Alexandra Kitchin

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Alexandra 'Xie' Rhoda Kitchin (29 September 1864 – 6 April 1925) was a notable 'child-friend' and favourite photographic subject of Charles Lutwidge Dodgson (Lewis Carroll).

She was the daughter of Rev. George William Kitchin (1827–1912), who was Dodgson's colleague at Christ Church, Oxford,[1] and later became Dean of Winchester and Dean of Durham. Her godmother was Princess Alexandra of Denmark, who had been a childhood friend of her mother.[2] Xie had three younger brothers: George Herbert, Hugh Bridges, and Brook Taylor, and a younger sister, Dorothy Maud Mary. All were featured in Dodgson's photographs.

Dodgson photographed her around fifty times,[3] from age four until just before her sixteenth birthday. The works they made together, often in tableau form, are commonly known to collectors, curators, and the contemporary artists who are inspired by them as the 'Xie' (pronounced 'Ecksy' — a diminutive form of Alexandra) pictures.[4]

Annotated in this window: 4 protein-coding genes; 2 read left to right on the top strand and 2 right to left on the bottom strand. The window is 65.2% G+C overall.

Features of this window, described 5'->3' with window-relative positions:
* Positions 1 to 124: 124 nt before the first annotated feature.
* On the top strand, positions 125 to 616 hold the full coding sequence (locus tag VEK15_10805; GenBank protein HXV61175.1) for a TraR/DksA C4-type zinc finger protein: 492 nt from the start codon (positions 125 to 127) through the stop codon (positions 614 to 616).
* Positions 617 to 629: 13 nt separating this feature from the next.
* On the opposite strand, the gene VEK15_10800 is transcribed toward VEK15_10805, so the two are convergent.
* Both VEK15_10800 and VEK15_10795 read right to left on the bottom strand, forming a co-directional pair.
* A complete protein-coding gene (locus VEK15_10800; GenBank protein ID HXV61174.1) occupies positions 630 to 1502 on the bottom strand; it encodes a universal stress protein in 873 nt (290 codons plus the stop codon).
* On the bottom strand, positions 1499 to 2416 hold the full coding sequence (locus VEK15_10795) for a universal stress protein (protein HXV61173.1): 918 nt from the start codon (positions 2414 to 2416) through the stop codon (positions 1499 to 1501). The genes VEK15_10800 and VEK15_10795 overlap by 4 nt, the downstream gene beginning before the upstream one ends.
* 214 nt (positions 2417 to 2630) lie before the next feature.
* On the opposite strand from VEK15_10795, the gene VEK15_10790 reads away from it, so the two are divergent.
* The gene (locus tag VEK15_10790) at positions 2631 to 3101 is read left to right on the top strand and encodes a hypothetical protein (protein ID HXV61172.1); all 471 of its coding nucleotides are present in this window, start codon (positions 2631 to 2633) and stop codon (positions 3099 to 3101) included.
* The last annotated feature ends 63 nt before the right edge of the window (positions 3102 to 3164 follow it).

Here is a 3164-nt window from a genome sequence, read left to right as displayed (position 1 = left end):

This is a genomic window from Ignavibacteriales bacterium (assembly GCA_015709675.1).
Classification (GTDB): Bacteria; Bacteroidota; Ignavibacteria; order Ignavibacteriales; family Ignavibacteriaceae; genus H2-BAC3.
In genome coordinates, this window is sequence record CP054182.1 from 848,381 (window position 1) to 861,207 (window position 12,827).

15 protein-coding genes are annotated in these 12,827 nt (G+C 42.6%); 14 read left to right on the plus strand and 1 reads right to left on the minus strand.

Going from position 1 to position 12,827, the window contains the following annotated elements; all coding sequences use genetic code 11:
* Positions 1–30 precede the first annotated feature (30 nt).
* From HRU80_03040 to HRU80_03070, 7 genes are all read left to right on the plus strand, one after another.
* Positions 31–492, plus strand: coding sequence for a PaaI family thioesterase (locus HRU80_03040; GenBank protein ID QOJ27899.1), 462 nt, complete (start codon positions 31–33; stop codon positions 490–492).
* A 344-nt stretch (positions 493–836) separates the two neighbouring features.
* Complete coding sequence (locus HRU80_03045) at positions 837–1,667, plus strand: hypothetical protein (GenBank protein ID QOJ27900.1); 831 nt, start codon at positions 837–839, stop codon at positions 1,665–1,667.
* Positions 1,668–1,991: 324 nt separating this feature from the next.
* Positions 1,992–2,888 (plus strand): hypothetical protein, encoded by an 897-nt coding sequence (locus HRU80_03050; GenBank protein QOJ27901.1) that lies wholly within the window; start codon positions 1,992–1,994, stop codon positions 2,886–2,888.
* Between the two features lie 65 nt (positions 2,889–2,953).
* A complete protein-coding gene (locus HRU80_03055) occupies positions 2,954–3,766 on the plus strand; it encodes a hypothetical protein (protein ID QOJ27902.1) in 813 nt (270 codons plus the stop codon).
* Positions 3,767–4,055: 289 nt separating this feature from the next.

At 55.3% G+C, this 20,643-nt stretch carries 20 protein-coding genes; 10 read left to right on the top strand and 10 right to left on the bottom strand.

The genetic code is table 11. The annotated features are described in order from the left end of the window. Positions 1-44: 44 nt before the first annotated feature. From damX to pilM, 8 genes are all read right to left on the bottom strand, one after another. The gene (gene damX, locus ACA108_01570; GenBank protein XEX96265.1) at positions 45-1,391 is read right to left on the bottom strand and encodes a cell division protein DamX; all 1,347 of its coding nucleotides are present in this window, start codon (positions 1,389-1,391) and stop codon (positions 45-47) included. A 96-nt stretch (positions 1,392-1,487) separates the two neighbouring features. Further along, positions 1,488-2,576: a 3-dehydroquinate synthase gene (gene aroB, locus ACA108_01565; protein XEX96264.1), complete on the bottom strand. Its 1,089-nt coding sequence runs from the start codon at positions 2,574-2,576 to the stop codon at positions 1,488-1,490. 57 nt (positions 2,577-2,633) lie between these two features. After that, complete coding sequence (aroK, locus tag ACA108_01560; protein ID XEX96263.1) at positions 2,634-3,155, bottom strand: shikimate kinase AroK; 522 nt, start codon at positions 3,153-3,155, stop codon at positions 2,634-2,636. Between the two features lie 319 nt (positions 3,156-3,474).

She married Arthur Cardew, a civil servant and gifted amateur musician,[5][6] on 17 April 1890. They had six children: Penelope (b. 1891), Christopher (b. 1894), Richard (1898–1918), Michael (1901–1983), Philip (b. 1903) and Arthur (b. 1906).[6] The family resided at 4 North View, Wimbledon Common, London, until Xie's death; they also had a country home at Saunton.[5] She is buried at Putney Vale Cemetery.

Unlike Alice Liddell, Isa Bowman and other Dodgson 'child-friends', Xie never published reminiscences of him.

In popular culture[edit]

Gallery[edit]

References[edit]

  1. ^ Collingwood, Stuart Dodgson (1898). The Life and Letters of Lewis Carroll. T. Fisher Unwin. p. 367. 
  2. ^ Gernsheim, Helmut (1969). Lewis Carroll, photographer. Dover Publications. p. 56. 
  3. ^ Foulkes, Richard (2005). Lewis Carroll and the Victorian stage: theatricals in a quiet life. Nineteenth century. Ashgate Publishing. p. 134. ISBN 0-7546-0466-7. 
  4. ^ Carpenter, Angelica Shirley (2003). Lewis Carroll: through the looking glass. Twenty-First Century Books. p. 84. ISBN 0-8225-0073-6. 
  5. ^ a b Clark, Garth (1976). Michael Cardew: a portrait. Kodansha International. pp. 11–12. ISBN 0-87011-277-5. 
  6. ^ a b Tilbury, John (2008). Cornelius Cardew (1936-1981): a life unfinished. Copula. pp. 4–5. 

External links[edit]